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Postby Zulegoona » Mon Oct 29, 2007 8:46 pm

Fresnel lenses can be engineered to have focal lengths of 20 miles as done with light house lights
Image
Image
Image

But it would be incredibly expensive to have an optics engineer design a lens and have the prisms ground and mounted, and then the base of the cone would only be as big as the lens.

The other option would be to use multiple lights aimed to form your cone but the light wouldn’t stop at that target point and there would be an inverted cone above.

Image

Ok so I just went back and read Hippies last post and this isn’t relevant at all but interesting stuff

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Postby mdmf007 » Mon Oct 29, 2007 9:51 pm

No matter what though - your light once it hits the focal point is still going to continue on. Making a one ended cone rather hard to accomplish. if not impossible unless the beams terminate on something. which is not practical.

spotlights aimed at a focal point very high though wold be more effective. The air at altitude above the playa is much cleaner so maybe it would appear to dissapate wuicker leaving a cone.

its pricey to experiment with but playing with the gear would be the easiest way to figure it out.

later

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Postby mdmf007 » Mon Oct 29, 2007 9:54 pm

hmm a lighthouse on playa?

sounds like fun

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Postby stargeezer » Tue Oct 30, 2007 4:38 pm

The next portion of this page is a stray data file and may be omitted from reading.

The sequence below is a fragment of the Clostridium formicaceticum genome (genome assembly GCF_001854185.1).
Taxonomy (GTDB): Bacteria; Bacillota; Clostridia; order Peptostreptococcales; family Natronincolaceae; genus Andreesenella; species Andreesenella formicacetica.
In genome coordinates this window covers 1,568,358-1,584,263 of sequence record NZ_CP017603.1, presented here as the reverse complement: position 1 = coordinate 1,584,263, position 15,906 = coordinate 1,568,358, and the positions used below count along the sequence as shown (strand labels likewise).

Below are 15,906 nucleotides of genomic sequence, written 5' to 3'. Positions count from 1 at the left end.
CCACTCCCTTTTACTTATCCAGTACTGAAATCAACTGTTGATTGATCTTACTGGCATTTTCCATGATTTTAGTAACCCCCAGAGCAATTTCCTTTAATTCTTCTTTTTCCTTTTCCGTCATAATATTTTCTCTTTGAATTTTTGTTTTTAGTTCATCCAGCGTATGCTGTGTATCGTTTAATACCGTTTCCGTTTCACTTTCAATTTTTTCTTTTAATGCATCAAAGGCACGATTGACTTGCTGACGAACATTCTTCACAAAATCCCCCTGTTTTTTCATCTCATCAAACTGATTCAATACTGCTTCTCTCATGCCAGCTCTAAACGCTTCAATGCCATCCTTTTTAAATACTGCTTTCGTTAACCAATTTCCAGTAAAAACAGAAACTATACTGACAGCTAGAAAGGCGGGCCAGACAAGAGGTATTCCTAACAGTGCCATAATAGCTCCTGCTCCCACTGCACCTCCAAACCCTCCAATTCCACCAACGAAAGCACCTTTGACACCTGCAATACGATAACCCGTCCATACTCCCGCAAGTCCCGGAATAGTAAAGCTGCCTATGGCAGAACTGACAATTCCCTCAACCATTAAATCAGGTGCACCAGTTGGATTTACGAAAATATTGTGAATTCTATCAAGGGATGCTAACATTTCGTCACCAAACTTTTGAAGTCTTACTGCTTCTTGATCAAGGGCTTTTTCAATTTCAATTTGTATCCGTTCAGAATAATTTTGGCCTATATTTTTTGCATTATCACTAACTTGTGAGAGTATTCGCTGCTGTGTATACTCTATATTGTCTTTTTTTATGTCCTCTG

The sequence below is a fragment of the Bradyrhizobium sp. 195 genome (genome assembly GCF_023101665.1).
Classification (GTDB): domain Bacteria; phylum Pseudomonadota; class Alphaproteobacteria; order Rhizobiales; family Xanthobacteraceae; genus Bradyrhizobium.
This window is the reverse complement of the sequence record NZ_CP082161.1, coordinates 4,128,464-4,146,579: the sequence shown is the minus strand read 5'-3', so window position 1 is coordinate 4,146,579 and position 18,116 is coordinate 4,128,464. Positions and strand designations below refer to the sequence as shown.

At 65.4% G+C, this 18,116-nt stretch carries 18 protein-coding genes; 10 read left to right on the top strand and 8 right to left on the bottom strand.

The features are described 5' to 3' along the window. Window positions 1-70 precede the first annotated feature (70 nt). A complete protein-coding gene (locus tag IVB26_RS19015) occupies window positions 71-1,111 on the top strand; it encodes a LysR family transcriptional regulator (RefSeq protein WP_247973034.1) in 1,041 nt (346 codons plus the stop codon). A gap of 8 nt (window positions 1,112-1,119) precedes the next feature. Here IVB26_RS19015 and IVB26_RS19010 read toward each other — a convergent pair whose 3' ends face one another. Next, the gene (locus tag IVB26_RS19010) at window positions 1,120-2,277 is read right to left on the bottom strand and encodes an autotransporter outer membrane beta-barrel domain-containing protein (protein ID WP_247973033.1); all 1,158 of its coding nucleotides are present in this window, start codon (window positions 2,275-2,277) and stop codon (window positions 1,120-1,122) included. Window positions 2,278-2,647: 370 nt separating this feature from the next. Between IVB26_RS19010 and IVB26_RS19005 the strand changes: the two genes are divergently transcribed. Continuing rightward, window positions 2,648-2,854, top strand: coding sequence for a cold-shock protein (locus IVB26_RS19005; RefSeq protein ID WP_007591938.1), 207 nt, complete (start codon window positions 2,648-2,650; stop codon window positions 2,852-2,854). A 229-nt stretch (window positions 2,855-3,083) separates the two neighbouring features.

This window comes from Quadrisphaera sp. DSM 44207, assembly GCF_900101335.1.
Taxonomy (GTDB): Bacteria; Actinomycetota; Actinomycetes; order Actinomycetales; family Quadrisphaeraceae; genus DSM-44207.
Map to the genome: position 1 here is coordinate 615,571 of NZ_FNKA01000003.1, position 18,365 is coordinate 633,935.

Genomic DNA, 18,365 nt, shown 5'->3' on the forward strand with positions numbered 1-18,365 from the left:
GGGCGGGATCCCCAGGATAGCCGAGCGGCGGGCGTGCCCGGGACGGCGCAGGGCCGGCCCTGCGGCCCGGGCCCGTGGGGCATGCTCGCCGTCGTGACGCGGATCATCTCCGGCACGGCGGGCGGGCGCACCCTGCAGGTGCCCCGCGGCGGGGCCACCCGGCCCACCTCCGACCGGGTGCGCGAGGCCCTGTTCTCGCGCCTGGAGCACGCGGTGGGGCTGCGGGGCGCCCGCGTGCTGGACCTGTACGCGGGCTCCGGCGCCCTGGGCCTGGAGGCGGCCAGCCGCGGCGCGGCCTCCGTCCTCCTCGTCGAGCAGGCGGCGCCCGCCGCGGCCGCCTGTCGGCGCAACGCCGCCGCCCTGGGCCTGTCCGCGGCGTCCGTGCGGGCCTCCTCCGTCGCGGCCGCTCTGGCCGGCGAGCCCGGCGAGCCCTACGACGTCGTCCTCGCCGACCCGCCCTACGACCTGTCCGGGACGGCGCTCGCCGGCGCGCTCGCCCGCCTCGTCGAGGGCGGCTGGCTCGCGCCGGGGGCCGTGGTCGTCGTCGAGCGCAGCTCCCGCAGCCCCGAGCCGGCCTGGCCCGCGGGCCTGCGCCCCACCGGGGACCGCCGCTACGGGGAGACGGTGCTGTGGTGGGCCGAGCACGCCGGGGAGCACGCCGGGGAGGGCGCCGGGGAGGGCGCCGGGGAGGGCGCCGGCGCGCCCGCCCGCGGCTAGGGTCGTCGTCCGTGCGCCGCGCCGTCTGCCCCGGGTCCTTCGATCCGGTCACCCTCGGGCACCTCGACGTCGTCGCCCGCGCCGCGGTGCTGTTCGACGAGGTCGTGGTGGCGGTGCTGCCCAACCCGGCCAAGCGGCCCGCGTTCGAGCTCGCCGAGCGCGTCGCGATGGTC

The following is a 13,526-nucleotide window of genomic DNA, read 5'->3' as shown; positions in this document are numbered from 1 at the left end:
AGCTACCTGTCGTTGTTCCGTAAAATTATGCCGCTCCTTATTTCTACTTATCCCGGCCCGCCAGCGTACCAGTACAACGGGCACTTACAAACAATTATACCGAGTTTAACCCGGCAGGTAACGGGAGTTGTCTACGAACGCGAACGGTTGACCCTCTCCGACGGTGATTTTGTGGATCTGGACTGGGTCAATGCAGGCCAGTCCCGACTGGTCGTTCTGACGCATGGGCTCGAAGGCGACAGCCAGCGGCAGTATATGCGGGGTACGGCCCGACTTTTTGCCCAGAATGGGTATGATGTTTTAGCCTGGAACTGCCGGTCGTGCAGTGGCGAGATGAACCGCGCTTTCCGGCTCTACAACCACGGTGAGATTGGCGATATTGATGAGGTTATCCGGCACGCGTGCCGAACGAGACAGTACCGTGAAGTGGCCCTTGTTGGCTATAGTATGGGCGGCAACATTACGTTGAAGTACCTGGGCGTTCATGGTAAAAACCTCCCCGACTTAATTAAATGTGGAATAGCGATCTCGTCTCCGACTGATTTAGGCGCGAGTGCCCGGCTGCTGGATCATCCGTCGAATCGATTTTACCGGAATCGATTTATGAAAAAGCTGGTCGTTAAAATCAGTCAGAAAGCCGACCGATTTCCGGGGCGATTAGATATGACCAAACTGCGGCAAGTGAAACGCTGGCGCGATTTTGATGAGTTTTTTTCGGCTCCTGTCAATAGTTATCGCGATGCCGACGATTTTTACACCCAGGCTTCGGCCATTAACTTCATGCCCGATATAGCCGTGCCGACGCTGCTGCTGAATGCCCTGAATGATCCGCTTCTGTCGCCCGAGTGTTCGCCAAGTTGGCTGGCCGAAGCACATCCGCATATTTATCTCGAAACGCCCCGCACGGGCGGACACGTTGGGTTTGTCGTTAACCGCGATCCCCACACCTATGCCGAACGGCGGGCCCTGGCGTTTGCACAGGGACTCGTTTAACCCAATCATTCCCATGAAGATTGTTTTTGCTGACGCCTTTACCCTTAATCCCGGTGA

As stated in other posts, the light will continue upward and give you a second inverted cone if projected from the ground. The only way I can see making something that will match your requirements is to elevate the light source to your focal point and shine the light down. If you use a helium balloon with guide lines, you could send power up one of the guide wires to minimize the amount of weight you need to support. While this would have trouble with wind, during calm times it should work great. You would want enough lift in the balloon to keep the guide lines tight, but balance that by not making it too large to minimize the wind impact. Finally, as a safety note, if something should happen to the balloon, dropping an object from 200-300 feet could cause some significant damage. Surrounding it with soft bulky material such as bubble wrap would keep the downward velocity low and reduce impact energy in the event of an accident.
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Postby oneeyeddick » Tue Oct 30, 2007 4:44 pm

Helium doesn't have enough lift for that kinda weight.
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Postby BitterDan » Tue Oct 30, 2007 5:43 pm

How about hydrogen? At the very least we could witness the fire ball in the sky.
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Postby stargeezer » Tue Oct 30, 2007 8:17 pm

oneeyeddick wrote:Helium doesn't have enough lift for that kinda weight.
Nope...That'll never work........Nope, nope, nope !!


Please tell that to the Goodyear Blimp.